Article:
Library and Supporters Donate Books to Juvenile Hall

Project Paperback provided about 420 books to the Kiefer Boulevard juvenile hall.

When Manya Shorr, supervisor of the Sacramento Central Library, attended the county's in January, she saw something that made her heart wrench.

"I saw a very sad little library," Shorr said.

The tiny collection of books inside the Rosemont facility's school motivated Shorr to organize an effort with fellow members of the Friends of the Sacramento Public Library to donate books to the detention facility.

Within a few weeks, the volunteers had amassed hundreds of titles that had been donated to every county library branch that would have otherwise been sold at book sales, and on Wednesday the library grew by about 420 books thanks to "Project  Paperback."

"Many of these juvenile have never read for fun or considered reading enjoyable," Sacramento County Chief Probation Officer Don Meyer said. He added that one of the facility's youth advocates buys books or magazines for residents who improve their behavior, and he's seen the juveniles respond to the incentive.

Meyer said most of the residents in juvenile hall "read at about a fourth grade level when they come to us," but tend to improve while in the facility.

Sacramento County Supervisor Don Nottoli, who represents Rosemont in District 5, said reading while in juvenile hall will give the residents "a better place to launch from" when they're released.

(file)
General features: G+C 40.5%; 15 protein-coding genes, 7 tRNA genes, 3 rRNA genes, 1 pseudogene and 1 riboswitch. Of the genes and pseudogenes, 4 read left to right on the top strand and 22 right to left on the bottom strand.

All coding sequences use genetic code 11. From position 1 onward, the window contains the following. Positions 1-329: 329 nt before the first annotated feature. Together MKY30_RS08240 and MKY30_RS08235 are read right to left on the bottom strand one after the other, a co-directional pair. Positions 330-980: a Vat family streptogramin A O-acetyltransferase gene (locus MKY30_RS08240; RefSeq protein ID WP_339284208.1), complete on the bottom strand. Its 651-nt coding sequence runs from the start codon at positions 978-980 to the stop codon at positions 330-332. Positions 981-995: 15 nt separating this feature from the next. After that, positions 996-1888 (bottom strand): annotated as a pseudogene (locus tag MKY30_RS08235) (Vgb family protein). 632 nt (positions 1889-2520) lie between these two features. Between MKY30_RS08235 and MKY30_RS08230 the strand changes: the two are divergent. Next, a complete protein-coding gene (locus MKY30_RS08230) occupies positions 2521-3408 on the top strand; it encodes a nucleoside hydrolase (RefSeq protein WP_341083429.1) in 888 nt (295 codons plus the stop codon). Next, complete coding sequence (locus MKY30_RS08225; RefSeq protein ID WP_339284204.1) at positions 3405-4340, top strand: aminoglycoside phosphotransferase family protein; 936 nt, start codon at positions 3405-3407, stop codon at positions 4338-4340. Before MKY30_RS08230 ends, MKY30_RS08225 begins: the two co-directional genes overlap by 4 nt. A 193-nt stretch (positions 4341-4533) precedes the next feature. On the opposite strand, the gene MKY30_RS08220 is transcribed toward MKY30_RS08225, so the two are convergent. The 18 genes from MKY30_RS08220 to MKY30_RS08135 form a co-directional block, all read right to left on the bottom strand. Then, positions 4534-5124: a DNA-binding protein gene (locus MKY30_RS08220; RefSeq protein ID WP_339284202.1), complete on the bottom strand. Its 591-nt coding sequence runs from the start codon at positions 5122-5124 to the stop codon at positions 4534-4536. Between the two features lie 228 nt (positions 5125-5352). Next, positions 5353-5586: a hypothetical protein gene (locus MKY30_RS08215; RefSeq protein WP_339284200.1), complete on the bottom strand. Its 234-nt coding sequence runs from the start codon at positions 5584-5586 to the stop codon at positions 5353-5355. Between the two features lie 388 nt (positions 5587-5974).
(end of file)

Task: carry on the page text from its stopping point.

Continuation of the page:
"Reading is key to understanding what the world holds [from a] positive standpoint," Nottoli said.

Rivkah Sass, director of the Sacramento Public Library, said she previously worked as a Sonoma County juvenile hall counselor, where she noticed kids loved to spend time in the facility's library. She said Project Paperback will help open more opportunities for juvenile hall residents.

"We want to get kids on track for college, not on track for residency in juvenile hall," Sass said.

Shorr added that the library and Friends of the Sacramento Public Library aim to provide reading opportunities to everyone in the county, juvenile hall residents included.

"These kids are citizens of Sacramento County as well, and the Sacramento Public Library serves all citizens of Sacramento County," Shorr said.


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